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I’m pleased to announce two new open-source code libraries for the Perl 5 programming language, my first contributions to the CPAN in well over a decade. They represent a significant milestone in a side-project I’ve quietly but obsessively pursued for the last couple of months, some effects of which have become immediately visible on this blog.
Getting the nitty-gritty out of the way: Web::Microformats2 can parse, query, and serialize HTML documents marked up with Microformats2 metadata. Web::Mention provides a Perl object representation of Webmention-adherent HTTP requests, with methods to verify, determine authorship, and extract content from valid mentions. Both modules are free and open-source, released under the MIT license.
The modules bring to Perl two of the many “building block” concepts espoused by IndieWeb, a relatively small but worldwide community promoting technologies and policies that encourage people to self-host their web-based content. I have a lot of thoughts about the surprisingly impressive and frustratingly obscure IndieWeb movement that I plan to explore in a future post. For now, allow me to describe my specific attractor to it, and how I’ve implemented it for the sake of my own blog.
After I saw it in action on Watts Martin’s blog in February, the particular IndieWeb concept of backfeeds struck me as a killer app, and I knew immediately I wanted it for Fogknife. A website with a backfeed pulls reactions to its content from across the web, sorting them all together and representing them meaningfully on its own pages. This felt like an obvious next direction to move in after my brief experiment with Disqus and my subsequent and somewhat more successful use of posts aware of their own Twitter-links.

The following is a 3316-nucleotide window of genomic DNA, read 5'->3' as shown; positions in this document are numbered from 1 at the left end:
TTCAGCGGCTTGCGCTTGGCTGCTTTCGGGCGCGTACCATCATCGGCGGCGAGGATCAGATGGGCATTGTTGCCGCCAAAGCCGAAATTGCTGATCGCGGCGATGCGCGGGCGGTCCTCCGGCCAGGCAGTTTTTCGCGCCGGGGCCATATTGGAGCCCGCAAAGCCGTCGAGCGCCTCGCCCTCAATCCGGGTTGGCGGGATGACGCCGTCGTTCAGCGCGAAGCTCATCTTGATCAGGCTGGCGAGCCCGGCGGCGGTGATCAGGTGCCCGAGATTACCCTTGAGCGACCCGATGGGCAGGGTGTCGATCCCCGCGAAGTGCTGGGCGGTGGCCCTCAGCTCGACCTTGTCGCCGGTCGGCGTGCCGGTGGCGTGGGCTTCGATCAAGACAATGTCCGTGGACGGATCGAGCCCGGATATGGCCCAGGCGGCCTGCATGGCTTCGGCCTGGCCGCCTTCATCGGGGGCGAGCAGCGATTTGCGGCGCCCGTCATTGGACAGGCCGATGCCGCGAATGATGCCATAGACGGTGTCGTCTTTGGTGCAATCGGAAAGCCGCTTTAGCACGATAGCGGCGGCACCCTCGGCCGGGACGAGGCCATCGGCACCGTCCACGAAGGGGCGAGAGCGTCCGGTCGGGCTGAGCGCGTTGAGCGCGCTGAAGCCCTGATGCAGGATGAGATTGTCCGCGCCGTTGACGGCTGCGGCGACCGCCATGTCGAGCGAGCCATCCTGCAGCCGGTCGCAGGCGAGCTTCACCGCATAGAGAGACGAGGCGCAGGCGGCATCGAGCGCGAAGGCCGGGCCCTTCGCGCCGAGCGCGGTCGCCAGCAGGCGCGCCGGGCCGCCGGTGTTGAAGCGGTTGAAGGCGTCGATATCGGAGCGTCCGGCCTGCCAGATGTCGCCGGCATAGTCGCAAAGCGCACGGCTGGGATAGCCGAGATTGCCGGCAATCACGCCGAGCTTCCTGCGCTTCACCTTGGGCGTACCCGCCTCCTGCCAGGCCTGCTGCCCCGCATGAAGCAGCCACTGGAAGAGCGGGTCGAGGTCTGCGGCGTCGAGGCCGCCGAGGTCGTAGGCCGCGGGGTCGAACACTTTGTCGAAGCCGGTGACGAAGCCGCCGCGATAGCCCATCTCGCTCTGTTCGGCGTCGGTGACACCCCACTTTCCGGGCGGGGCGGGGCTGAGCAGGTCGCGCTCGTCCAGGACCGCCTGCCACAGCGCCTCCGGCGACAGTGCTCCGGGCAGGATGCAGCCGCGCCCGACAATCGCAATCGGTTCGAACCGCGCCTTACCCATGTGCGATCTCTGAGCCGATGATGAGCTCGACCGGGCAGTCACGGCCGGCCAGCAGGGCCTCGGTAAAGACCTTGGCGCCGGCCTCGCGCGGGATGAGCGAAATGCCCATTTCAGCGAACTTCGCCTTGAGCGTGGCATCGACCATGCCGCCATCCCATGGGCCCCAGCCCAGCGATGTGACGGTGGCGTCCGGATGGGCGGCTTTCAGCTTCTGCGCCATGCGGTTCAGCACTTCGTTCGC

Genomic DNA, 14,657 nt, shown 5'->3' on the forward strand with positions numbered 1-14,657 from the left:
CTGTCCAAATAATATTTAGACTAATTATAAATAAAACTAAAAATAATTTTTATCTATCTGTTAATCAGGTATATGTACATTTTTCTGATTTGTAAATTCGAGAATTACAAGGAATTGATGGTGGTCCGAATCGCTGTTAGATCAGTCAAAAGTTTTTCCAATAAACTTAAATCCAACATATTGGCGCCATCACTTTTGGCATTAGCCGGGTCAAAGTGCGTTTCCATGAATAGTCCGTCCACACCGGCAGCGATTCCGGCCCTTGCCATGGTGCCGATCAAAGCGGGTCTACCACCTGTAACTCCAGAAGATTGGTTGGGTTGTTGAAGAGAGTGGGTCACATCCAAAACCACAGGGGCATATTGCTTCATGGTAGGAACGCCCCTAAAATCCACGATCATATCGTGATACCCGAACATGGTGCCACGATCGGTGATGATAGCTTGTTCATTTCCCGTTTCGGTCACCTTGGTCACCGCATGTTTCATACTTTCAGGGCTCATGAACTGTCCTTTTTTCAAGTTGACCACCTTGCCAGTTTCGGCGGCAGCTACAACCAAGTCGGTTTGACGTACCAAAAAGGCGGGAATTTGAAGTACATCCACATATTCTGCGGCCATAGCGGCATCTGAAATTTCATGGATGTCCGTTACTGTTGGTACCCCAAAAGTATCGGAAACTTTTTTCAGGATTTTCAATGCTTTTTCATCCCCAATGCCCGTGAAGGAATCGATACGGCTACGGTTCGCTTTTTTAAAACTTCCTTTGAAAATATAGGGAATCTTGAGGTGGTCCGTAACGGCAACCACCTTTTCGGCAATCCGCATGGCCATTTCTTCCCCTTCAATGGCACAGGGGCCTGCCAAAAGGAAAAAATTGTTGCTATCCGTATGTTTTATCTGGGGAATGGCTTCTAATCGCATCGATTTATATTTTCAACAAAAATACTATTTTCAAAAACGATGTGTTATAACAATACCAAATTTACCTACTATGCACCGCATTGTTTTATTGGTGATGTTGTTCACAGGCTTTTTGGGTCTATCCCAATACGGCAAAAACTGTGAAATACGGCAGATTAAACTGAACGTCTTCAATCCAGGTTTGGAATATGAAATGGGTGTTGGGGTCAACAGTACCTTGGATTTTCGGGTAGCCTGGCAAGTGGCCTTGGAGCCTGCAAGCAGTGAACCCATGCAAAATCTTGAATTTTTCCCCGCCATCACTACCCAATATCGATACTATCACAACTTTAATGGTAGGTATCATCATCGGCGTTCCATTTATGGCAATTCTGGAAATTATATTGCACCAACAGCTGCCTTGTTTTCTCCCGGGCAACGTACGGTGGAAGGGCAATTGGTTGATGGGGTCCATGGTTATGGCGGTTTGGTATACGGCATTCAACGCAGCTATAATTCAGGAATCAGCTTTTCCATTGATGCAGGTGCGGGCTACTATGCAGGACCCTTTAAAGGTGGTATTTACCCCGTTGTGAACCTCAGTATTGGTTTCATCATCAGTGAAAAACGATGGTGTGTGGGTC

Starting a couple of days ago, Fogknife began running on an experimental and unreleased branch of Plerd. It uses both of my new Perl modules to make backfeeds possible, and you can see a live early example underneath this post about my recent read-through of a new Odyssey translation. All the facepiles and comments come from Twitter reactions to that article. (The bridging step between the suddenly IndieWeb-enabled Fogknife and Twitter, a silo that doesn’t give a hoot about any of this stuff, is the aptly named Bridgy service run by Ryan Barrett and Kyle Mahan.)
I consider these modules unstable and fragile, and use Fogknife as their live-fire proving grounds — via the Bridgy-fed backfeeds as well as the manual webmention-suggestion form that currently appears under every post. I expect therefore Fogknife’s support for webmentions and backfeeds to start out rather wobbly, but I do plan to continue improving it by increments, with all such improvements carrying over into new releases of the public Perl modules as appropriate.
When everything seems reasonably stable, I’ll follow up with an official Plerd release so that other bloggers may squeeze similar magic from my humble little publishing platform. Until then, I hope that the rather nerdier Perl modules will prove interesting to my fellow web-worried programmers.
I’m a weird place with Perl (and so is Perl)A meditation on my relationship with Perl, and Perl's relationship with the world, 20 years after I started using it.
Rejecting the “Post-web era” while embracing The FutureMy response to Nick Montfort's recent article asserting that the era of the open web as the main platform for digital writing has forever passed.
A bit of IndieWeb pushbackMy admittedly somewhat agitative article about IndieWeb received some excellent critique from that community's core constituency.
Looking back at my 2010sHaving arrived at the concluding day of a year that ends in “9”, I can’t not take stock.
I read Mojolicious Web ClientsThoughts on the new book by brian d foy about the Mojolicious web toolkit, and about Mojo's role in the Perl ecosystem.
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